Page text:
Taxus puts the shtick aside to share a deeply personal account about why molded pieces of plastic can make lasting memories this time of year.
I am nostalgic to a fault, forcing my family to engage in a mantra of Christmas-related activities that would make Saint Griswold smile warmly in approval. The nostalgia is mostly born of a desire to capture those elements of my youth that I now realize I took for granted due to my blissful ignorance; a reminder given by the mnemonic mementos of toys. There is an innocence to childhood that no matter how much I might try to emulate, there is no way to capture the entirety of the emotions and cogitations that I experienced in my former being. The chief most of these revolved around the anticipation of presents. Just writing that statement now as an adult makes me realize how self-serving this element of the holiday appears, but in the pure spirit of pre-adolescence, it is a completely natural and blameless state.
One of my favorite experiences was flipping through the toy section in anticipation of Christmas Day. The treasures weren’t presented in a matter-of-fact style that might be presented in a buyer’s guide, but they were carefully arrayed in scenes reenacting the best parts of my beloved stories. Those master anglers in marketing knew where to fish and how to set that hook deep in my cheek. The anticipation built up day by day, hour by hour, until that blessed December 25 arrived! What random drop would I find in the pretty packages that morning from the potential bounty depicted herein?
Classified: Top Secret
As I step back and consider it, I realize how interesting it is that I would get worked up over molded plastic (Now with more molded plastic action!). Recently, I had the opportunity to speak with Mark Bellomo, author and expert on all things toy-related, about his book The Ultimate Guide to GI JOE. In preparation, I found an index card holder that I used to alphabetize the file cards that provided the biographical and technical information for the JOE and COBRA characters. I used crayons to emulate the logos on the box in my seven-year-old attempt to preserve them in an officially top-secret repository. As I began flipping through all the cards looking for trivia questions, that old familiar wave of nostalgia swept over me. I realize now that not only were those cards useful in fueling my imaginary story-line for the characters, they were a way for me to communicate and connect with my father who, like the JOEs, was a Vietnam veteran and had a full military career.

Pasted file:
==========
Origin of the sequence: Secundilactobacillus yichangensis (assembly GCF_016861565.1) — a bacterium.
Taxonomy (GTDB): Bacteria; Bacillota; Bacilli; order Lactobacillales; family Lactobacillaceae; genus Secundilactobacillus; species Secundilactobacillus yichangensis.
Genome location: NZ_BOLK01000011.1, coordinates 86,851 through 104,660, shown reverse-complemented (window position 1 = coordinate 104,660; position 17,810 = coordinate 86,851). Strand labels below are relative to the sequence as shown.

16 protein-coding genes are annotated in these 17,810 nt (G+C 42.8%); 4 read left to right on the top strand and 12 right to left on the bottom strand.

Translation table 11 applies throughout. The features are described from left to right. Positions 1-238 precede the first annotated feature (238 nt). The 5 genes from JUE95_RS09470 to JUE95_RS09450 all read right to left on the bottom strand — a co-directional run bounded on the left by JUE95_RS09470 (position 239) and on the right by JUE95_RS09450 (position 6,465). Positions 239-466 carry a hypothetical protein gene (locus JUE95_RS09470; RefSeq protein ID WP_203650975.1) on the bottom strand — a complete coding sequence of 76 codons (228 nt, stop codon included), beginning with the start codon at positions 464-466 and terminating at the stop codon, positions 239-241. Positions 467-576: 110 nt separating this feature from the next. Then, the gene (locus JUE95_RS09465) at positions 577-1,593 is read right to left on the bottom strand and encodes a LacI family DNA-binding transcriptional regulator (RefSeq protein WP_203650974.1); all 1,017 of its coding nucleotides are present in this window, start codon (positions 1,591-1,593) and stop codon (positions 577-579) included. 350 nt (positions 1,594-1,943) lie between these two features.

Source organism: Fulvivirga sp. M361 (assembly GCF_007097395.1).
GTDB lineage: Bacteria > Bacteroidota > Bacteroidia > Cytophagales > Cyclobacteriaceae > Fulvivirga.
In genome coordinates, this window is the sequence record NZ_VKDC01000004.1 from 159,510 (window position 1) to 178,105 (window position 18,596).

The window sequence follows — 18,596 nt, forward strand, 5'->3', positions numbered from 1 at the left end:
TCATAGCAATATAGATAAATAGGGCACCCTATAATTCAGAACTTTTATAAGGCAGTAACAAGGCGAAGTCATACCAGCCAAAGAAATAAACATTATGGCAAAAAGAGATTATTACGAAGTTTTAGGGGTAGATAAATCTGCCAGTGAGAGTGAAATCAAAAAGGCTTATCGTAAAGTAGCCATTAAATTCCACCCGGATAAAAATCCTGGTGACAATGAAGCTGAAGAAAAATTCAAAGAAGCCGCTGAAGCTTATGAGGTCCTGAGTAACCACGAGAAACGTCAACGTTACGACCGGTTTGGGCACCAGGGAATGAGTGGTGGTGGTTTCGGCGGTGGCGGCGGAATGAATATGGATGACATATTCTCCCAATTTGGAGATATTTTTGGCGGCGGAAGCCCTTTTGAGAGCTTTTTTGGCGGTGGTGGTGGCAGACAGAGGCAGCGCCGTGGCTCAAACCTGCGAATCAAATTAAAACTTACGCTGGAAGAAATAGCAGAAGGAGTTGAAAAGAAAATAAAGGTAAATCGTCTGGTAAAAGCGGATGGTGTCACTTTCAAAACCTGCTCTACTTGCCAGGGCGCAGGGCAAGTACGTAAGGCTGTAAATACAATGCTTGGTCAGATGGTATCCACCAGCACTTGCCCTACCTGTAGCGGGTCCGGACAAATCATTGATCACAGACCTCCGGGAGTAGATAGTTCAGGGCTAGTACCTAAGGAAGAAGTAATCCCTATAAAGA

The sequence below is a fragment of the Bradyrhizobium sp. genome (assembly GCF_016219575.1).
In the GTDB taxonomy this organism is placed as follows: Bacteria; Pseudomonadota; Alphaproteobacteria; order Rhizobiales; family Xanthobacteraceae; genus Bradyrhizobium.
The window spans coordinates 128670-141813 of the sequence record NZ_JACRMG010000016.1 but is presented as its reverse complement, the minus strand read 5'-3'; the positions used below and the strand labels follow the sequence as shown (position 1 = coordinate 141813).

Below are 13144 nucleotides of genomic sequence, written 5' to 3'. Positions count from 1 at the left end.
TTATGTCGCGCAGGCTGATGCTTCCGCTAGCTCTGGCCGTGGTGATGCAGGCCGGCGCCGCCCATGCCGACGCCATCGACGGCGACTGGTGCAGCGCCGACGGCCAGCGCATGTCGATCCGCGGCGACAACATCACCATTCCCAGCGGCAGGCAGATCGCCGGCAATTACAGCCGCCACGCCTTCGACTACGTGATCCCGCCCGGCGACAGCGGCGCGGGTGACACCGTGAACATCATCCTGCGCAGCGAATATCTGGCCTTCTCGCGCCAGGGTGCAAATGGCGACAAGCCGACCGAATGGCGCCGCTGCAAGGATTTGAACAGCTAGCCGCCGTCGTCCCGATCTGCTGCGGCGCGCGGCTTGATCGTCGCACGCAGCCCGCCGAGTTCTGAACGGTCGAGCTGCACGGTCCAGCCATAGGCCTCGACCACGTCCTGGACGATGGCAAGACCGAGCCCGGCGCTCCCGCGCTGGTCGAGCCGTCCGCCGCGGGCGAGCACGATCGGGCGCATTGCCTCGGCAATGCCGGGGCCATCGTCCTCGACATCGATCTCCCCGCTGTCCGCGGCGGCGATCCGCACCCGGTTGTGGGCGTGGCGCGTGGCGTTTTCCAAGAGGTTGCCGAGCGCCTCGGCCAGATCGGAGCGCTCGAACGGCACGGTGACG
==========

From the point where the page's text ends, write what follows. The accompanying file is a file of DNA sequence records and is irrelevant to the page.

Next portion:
Why it Matters
Therein is the crux of the matter. When I see a pic of a toy from yesteryear, it isn’t the actual item that I cherish, but the memories that are inextricably linked to them. I think that is a possible impetus for collectors of vintage items beyond fulfilling the actualization need rewarded through a hobby. Of the various holidays celebrated in December, they hold a common thread of family and all that relates to their gathering together in celebration. I see this pattern reflected in the lives of my own children now, and I know that one day the cycle will begin anew for theirs as well. This is the reason I love supporting organizations like Toys for Tots, because I hope that somehow a child will experience the same thing that they can then pass on to others.
This year think not only on your past experiences, but also the ones you are forming with your own. That action figure may seem like a passing fancy in your adult mind, but to the recipient, it’s a link to the time you are spending together. Although the paint may fade, or the parts may become lost, the memories will last forever tethered to a piece of molded plastic (Now with more memories action!).
From the House of Taxus, Merry Christmas and a very happy New Year to you all.
I like accounting and the Dark Side. Co-host of Starships, Sabers, & Scoundrels.